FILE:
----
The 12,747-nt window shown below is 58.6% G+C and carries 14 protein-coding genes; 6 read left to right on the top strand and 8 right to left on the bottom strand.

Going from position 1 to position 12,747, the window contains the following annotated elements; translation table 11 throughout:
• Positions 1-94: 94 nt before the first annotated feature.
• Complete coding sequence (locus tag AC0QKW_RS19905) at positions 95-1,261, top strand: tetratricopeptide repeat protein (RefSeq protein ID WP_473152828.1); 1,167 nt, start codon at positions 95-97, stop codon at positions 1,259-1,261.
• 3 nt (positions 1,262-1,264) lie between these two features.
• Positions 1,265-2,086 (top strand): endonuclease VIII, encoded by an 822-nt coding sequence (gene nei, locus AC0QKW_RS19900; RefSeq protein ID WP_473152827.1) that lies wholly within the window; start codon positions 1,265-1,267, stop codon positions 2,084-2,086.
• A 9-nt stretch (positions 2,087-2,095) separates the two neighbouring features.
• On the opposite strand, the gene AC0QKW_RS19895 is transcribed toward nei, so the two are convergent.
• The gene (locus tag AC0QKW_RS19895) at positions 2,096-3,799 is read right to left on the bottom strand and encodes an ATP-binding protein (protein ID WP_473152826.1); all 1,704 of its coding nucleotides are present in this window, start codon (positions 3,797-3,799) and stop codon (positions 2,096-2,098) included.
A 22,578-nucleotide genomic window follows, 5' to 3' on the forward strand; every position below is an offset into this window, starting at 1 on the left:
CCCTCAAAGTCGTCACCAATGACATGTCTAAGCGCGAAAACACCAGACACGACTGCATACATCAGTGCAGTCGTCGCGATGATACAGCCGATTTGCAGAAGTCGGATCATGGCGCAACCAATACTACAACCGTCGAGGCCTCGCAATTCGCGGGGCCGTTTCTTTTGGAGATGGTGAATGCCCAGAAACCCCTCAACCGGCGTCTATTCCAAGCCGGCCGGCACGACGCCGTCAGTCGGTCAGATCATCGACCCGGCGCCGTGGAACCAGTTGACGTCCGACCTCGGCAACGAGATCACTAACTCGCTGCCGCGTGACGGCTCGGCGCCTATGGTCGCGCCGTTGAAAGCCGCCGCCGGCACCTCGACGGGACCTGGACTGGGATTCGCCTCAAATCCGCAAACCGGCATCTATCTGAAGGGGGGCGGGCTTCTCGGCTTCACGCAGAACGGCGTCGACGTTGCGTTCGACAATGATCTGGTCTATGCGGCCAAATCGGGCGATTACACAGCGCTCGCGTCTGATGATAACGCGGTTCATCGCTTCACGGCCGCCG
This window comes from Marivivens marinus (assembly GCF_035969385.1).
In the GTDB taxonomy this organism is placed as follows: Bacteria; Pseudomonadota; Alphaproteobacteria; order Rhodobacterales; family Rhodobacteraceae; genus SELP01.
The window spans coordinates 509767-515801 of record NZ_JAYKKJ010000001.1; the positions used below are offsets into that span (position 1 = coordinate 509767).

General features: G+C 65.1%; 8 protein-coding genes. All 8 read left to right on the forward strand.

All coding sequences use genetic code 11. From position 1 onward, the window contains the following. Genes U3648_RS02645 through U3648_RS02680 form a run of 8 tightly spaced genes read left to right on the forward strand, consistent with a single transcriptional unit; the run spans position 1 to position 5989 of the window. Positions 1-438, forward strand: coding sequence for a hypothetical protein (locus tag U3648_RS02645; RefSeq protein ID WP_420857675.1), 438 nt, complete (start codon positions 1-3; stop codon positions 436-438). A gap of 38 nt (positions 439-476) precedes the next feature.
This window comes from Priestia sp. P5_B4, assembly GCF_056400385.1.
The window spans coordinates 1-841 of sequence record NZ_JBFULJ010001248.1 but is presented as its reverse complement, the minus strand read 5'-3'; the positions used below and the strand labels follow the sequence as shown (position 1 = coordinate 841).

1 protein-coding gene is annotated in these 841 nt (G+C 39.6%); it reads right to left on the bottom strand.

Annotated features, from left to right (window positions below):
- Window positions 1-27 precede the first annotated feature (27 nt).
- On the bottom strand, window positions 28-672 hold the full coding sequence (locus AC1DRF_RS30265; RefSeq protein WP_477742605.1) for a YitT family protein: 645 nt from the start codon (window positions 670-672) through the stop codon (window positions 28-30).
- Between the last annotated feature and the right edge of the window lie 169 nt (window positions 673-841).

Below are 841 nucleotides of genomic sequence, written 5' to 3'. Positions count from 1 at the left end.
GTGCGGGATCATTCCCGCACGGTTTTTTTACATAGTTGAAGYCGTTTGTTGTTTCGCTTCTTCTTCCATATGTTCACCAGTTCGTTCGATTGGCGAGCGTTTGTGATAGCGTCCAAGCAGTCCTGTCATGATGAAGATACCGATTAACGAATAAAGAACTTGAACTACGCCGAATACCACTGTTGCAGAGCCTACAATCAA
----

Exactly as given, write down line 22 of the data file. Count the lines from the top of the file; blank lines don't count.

- On the bottom strand, window positions 28-672 hold the full coding sequence (locus AC1DRF_RS30265; RefSeq protein WP_477742605.1) for a YitT family protein: 645 nt from the start codon (window positions 670-672) through the stop codon (window positions 28-30).